In the tweet on Monday, Stella Kyriakides, the European commissioner for health and food safety, said that every vaccine counts in their efforts to save people against the deadly Covid-19 virus.
“Our priority is to ensure #COVID19 vaccine deliveries take place to protect the health of [Europeans]. This is why @EU_Commission has decided jointly with all Member States to bring legal proceedings against AstraZeneca,” she tweeted.
Sources told Reuters and Politico last week that Brussels was mulling legal action against the pharmaceutical firm, which had vowed not to make a profit from the sale of Covid-19 jab during the pandemic.
AstraZeneca has dismissed the legal action as “without merit” and has vowed to defend itself in court. “AstraZeneca has fully complied with the Advance Purchase Agreement with the European Commission and will strongly defend itself in court. We believe any litigation is without merit and we welcome this opportunity to resolve this dispute as soon as possible,” the company said in a statement.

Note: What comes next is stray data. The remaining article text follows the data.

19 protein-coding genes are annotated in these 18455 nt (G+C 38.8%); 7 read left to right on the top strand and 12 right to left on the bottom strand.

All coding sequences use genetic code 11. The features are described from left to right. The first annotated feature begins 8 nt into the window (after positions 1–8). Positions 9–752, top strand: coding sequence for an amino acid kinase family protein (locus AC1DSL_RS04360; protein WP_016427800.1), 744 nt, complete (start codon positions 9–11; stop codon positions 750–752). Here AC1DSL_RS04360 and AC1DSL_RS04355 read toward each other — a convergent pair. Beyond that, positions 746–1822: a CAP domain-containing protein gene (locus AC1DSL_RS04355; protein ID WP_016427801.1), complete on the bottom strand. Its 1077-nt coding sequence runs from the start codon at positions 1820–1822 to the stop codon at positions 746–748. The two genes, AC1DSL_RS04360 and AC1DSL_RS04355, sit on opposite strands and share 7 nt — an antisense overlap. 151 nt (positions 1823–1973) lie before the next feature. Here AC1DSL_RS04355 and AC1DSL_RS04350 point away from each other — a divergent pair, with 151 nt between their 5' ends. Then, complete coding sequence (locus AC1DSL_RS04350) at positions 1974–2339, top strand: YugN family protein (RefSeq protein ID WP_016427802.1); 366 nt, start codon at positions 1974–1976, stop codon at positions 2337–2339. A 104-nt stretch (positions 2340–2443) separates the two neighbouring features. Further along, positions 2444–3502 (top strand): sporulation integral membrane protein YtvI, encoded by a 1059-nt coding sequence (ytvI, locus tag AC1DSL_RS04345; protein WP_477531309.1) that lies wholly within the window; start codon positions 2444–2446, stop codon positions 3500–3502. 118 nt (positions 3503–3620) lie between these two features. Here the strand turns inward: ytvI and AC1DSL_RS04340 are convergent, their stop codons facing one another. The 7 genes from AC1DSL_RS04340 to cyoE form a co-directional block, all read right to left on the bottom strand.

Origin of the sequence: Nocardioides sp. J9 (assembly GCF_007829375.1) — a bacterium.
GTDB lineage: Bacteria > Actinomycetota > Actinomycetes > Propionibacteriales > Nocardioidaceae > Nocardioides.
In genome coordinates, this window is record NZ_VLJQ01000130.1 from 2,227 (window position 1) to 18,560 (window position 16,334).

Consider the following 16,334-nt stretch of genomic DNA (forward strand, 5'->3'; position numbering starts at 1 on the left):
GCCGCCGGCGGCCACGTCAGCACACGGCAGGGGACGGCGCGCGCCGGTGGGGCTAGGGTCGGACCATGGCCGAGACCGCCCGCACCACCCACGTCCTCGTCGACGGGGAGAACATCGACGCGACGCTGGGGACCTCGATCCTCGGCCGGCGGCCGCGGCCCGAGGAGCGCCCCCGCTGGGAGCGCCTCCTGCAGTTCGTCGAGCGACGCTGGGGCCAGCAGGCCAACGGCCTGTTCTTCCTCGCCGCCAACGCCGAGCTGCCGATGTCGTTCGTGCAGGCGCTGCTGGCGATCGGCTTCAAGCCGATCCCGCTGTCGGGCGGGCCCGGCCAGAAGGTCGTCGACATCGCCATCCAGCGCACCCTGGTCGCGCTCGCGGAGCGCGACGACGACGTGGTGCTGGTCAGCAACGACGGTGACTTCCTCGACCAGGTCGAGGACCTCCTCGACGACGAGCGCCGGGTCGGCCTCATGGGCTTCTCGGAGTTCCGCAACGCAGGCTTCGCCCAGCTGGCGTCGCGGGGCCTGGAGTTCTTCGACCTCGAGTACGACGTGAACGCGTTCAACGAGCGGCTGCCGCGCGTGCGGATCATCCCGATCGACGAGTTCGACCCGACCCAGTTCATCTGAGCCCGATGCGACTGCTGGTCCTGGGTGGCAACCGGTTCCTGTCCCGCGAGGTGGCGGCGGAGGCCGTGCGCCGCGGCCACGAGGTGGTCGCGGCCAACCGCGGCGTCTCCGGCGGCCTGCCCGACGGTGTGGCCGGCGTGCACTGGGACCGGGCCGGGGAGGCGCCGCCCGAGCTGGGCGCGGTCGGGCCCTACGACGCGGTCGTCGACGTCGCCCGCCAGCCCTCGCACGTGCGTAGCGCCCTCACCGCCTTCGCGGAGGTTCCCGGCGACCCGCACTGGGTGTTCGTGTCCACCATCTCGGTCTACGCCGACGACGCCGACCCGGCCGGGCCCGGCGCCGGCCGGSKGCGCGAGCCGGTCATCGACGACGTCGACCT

The EU’s decision comes after the company missed multiple contractual deadlines relating to the delivery of its Covid-19 vaccine.
The company delivered 30 million jabs to the EU in the first quarter instead of the contracted 100 million. It is also projected to miss second-quarter delivery targets by a wide margin.
The vaccine has also faced scrutiny over very rare side effects, including potentially fatal blood clots, and resultantly its use has been limited across the bloc. Numerous highly critical comments have influenced the jab’s uptake, with some doctors in France claiming they’ve had to throw unused and now out-of-date shots away.
Last Friday, German Health Minister Jens Spahn dismissed the idea of suing the Anglo-Swedish firm, after the EU said it would need the support of all 27 nations before commencing legal action.
Speaking at a press conference on Thursday, a European Commission spokesman said that the EU had decided against taking up an option to buy 100 million more Covid-19 shots from AstraZeneca.
The EU has turned to Pfizer and Moderna to secure more shots, saying it would back “proven” vaccine technology in the fight against the virus.
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